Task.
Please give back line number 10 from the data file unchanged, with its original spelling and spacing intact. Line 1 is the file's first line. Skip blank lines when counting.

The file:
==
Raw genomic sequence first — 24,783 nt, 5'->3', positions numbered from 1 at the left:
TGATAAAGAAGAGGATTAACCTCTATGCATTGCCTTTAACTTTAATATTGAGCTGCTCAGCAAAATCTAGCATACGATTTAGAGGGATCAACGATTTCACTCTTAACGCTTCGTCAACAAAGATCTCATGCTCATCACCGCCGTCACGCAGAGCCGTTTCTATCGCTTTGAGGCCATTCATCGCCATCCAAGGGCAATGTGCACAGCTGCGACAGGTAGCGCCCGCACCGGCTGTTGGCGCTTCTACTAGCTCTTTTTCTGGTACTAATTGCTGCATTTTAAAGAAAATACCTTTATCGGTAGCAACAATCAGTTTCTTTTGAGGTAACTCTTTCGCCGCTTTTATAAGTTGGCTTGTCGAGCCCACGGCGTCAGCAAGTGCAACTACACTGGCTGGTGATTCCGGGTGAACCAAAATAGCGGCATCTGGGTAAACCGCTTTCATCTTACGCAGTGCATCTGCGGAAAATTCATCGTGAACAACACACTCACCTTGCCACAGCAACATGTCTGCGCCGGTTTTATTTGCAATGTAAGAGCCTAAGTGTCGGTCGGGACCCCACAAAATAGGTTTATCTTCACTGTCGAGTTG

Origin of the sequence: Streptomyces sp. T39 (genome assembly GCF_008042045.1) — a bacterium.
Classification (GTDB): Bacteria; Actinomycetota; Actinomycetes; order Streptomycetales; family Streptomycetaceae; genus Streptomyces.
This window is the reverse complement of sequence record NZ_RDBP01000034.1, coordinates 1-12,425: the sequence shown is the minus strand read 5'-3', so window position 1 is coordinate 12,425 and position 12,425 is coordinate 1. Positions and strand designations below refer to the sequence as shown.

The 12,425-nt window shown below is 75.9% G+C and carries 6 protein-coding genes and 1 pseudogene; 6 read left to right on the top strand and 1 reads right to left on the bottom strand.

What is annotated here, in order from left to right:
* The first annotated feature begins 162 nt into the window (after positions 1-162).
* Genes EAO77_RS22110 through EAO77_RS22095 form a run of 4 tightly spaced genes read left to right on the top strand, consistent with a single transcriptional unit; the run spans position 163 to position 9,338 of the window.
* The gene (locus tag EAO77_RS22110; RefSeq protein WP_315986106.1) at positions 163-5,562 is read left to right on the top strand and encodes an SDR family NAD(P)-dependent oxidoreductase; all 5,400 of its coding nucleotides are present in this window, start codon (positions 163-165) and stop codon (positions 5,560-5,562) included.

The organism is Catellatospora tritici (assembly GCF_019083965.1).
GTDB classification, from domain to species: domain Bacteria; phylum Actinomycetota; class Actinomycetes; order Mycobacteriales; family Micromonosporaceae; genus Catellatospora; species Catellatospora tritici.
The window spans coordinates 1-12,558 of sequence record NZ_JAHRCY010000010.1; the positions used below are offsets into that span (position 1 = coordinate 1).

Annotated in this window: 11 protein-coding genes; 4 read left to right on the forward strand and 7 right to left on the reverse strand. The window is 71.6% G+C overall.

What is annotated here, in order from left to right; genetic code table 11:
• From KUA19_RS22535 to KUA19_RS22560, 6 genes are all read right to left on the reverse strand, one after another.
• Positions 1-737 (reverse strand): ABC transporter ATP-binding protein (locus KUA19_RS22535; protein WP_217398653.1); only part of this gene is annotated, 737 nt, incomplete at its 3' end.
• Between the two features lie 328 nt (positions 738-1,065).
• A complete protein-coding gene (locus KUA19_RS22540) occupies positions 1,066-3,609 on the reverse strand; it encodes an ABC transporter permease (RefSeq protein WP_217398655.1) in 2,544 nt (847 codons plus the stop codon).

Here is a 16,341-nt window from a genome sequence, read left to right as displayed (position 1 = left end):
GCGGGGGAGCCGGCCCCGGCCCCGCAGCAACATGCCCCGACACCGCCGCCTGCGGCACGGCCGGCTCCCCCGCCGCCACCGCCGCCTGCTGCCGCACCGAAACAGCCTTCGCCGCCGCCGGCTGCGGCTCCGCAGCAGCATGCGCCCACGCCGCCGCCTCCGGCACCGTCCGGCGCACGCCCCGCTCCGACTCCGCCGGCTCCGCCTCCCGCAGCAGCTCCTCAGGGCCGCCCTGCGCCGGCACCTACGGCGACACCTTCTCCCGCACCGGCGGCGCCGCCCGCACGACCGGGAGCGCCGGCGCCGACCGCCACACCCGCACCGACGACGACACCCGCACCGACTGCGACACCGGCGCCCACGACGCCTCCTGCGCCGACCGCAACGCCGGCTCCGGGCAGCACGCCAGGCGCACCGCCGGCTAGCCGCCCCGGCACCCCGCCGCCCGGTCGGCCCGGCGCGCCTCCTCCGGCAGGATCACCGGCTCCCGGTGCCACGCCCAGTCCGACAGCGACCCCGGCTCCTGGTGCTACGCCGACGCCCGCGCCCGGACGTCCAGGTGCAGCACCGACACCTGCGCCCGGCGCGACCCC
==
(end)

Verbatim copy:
* The gene (locus tag EAO77_RS22110; RefSeq protein WP_315986106.1) at positions 163-5,562 is read left to right on the top strand and encodes an SDR family NAD(P)-dependent oxidoreductase; all 5,400 of its coding nucleotides are present in this window, start codon (positions 163-165) and stop codon (positions 5,560-5,562) included.